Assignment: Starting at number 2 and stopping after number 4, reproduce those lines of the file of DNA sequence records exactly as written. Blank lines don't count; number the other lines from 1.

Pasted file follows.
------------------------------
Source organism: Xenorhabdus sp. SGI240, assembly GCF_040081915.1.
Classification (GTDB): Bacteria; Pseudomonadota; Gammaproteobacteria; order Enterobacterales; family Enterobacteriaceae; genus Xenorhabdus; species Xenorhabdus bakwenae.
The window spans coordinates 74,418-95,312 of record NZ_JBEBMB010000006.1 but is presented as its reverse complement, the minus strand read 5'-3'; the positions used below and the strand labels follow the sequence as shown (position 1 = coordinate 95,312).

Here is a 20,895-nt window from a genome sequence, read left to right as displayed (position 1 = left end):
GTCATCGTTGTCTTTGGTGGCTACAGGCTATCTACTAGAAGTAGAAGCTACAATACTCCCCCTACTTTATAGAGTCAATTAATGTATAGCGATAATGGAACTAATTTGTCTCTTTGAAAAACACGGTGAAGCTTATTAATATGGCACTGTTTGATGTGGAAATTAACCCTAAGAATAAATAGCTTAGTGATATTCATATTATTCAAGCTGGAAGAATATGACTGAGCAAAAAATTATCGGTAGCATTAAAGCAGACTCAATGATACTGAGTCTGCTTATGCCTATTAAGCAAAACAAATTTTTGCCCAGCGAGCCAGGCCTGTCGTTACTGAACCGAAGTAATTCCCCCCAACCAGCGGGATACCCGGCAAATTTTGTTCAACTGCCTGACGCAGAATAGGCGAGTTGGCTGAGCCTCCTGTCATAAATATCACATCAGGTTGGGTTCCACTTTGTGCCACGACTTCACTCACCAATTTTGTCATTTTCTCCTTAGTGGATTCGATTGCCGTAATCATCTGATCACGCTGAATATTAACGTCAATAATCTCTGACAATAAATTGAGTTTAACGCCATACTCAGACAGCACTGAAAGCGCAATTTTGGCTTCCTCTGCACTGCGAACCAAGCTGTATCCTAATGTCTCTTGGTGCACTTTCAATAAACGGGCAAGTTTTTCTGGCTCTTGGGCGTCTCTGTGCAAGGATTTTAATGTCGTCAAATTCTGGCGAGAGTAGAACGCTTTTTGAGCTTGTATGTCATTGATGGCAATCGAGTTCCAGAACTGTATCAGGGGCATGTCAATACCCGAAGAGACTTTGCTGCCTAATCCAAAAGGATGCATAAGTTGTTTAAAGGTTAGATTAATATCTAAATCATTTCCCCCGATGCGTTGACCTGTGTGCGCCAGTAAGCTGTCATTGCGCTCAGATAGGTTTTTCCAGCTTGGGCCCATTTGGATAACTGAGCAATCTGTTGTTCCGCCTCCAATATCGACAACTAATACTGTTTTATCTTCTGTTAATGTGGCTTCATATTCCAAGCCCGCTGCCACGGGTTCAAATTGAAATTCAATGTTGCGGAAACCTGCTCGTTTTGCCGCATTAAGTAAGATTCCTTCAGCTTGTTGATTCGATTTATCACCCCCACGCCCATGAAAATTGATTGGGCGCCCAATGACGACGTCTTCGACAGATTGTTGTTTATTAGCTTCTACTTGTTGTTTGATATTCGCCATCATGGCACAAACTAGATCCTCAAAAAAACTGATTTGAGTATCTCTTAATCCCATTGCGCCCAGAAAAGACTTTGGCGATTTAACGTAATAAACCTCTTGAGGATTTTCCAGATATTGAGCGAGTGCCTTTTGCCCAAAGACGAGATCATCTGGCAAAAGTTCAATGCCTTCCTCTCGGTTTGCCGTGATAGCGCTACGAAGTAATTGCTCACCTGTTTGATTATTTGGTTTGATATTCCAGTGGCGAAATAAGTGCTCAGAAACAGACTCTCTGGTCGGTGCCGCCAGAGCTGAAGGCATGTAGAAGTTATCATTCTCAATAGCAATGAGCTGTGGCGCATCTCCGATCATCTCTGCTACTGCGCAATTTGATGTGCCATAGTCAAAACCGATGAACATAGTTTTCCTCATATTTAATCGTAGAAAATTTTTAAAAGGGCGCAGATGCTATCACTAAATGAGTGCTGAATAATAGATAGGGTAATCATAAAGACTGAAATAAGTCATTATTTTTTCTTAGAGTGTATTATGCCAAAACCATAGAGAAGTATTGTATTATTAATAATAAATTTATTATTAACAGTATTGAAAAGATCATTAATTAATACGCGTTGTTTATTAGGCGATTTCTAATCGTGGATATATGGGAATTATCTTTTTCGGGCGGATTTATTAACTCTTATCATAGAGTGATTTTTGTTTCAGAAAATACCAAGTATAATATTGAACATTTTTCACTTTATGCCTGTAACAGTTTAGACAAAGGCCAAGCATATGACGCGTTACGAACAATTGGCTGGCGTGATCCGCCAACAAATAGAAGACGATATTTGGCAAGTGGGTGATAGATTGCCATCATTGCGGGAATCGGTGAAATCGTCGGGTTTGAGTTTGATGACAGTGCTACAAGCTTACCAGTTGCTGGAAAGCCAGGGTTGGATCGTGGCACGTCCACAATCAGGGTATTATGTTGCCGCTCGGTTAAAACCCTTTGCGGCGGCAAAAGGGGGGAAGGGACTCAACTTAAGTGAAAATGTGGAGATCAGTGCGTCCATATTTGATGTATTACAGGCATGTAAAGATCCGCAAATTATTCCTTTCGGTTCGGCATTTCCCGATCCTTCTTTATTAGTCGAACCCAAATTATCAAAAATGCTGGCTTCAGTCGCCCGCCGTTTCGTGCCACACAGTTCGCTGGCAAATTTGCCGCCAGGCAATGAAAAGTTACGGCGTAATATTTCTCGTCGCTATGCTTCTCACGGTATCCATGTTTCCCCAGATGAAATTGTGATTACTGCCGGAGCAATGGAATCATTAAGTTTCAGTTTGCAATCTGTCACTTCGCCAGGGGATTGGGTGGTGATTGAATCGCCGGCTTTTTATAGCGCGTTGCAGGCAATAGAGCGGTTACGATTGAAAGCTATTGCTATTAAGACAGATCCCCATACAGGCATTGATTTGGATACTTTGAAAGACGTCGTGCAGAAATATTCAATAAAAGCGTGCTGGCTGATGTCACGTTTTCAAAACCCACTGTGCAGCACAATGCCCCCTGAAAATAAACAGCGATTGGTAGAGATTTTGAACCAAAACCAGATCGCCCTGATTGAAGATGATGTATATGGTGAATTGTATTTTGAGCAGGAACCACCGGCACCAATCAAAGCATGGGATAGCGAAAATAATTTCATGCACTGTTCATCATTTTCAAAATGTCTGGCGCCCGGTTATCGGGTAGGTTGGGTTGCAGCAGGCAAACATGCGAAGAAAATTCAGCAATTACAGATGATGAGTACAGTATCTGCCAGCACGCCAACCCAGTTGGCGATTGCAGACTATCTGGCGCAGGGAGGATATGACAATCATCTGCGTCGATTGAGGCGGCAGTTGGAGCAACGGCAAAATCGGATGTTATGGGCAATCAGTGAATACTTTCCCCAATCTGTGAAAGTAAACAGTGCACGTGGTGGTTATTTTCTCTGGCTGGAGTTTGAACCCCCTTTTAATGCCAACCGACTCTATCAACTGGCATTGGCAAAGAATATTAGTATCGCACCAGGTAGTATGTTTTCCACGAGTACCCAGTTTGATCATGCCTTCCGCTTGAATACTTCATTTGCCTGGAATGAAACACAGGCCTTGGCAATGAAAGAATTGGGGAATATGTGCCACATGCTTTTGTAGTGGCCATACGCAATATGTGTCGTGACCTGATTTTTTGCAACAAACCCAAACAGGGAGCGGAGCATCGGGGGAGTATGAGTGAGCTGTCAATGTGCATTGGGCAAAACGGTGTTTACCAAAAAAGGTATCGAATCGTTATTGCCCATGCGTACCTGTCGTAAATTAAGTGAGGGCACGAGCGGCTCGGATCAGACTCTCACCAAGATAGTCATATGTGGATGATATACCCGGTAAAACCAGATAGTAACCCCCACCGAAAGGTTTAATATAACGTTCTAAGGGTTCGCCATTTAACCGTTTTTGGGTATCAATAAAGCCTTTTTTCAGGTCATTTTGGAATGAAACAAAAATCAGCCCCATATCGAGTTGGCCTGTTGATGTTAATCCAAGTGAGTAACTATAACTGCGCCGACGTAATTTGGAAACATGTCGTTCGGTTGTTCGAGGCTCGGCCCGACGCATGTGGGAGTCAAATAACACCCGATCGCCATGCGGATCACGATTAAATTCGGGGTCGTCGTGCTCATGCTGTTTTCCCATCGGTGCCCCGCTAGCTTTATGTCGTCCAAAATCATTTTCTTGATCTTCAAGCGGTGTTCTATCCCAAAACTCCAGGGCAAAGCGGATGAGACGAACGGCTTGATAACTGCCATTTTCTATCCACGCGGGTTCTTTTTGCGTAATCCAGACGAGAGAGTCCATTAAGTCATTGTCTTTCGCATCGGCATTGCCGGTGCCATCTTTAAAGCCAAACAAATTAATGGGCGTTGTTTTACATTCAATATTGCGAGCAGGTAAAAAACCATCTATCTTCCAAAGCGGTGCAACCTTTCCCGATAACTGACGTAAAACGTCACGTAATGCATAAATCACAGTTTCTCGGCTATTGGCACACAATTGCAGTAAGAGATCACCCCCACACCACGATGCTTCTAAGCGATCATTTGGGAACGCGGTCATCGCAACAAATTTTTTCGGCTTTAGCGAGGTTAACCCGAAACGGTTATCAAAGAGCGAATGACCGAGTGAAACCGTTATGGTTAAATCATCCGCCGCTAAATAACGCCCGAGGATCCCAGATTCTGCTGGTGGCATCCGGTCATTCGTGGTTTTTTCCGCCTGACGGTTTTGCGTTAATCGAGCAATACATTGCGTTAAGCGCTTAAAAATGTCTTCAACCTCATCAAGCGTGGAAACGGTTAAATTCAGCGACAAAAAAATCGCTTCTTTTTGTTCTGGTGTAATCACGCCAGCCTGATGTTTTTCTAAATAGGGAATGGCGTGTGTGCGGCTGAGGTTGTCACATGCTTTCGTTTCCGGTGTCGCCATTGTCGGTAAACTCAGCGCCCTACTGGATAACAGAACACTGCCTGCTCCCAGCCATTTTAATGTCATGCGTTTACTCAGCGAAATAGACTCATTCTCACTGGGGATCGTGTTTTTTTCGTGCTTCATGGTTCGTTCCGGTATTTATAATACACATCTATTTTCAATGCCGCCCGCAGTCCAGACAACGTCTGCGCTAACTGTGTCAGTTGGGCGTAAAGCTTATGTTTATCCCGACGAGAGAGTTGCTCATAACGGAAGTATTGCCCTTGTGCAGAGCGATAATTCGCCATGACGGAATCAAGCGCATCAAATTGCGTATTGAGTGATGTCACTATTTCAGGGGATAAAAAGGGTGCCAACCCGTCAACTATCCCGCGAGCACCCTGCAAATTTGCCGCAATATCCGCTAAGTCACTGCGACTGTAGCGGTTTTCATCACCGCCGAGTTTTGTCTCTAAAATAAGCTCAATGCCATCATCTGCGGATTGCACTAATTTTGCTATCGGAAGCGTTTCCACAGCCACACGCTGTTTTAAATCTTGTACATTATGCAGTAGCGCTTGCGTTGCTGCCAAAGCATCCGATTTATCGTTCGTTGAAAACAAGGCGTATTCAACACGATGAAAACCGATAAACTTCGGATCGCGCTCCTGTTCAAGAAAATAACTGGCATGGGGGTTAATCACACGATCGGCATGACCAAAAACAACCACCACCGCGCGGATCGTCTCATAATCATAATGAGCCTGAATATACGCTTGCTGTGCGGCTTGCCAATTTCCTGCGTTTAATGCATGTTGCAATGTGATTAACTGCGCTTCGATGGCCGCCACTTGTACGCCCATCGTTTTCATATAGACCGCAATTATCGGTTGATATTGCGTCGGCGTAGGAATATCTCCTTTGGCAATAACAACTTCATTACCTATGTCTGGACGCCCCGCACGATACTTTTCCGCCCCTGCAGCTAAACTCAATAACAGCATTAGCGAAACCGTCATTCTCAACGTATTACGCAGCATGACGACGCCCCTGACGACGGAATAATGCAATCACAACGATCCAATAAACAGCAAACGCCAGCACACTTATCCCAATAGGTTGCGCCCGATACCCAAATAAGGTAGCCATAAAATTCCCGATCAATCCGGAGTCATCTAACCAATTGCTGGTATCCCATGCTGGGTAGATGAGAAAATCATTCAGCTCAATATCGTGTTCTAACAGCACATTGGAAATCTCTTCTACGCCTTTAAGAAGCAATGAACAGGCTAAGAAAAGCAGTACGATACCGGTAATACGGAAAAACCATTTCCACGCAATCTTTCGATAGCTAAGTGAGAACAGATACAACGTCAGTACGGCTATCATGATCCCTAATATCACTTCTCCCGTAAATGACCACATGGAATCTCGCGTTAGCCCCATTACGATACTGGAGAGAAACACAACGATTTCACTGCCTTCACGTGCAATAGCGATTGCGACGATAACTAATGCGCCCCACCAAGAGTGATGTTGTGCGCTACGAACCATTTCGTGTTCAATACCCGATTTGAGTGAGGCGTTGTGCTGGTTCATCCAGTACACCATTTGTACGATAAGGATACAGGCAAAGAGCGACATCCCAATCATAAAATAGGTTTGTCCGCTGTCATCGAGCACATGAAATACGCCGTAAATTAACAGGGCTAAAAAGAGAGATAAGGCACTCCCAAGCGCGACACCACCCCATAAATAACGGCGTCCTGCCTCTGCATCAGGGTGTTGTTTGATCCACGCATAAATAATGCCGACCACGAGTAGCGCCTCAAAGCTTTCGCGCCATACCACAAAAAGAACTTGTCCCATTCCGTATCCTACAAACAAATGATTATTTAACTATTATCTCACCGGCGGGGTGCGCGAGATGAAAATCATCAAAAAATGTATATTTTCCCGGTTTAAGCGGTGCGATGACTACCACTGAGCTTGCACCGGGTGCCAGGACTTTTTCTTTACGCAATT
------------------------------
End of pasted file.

Classification (GTDB): Bacteria; Pseudomonadota; Gammaproteobacteria; order Enterobacterales; family Enterobacteriaceae; genus Xenorhabdus; species Xenorhabdus bakwenae.
The window spans coordinates 74,418-95,312 of record NZ_JBEBMB010000006.1 but is presented as its reverse complement, the minus strand read 5'-3'; the positions used below and the strand labels follow the sequence as shown (position 1 = coordinate 95,312).

Here is a 20,895-nt window from a genome sequence, read left to right as displayed (position 1 = left end):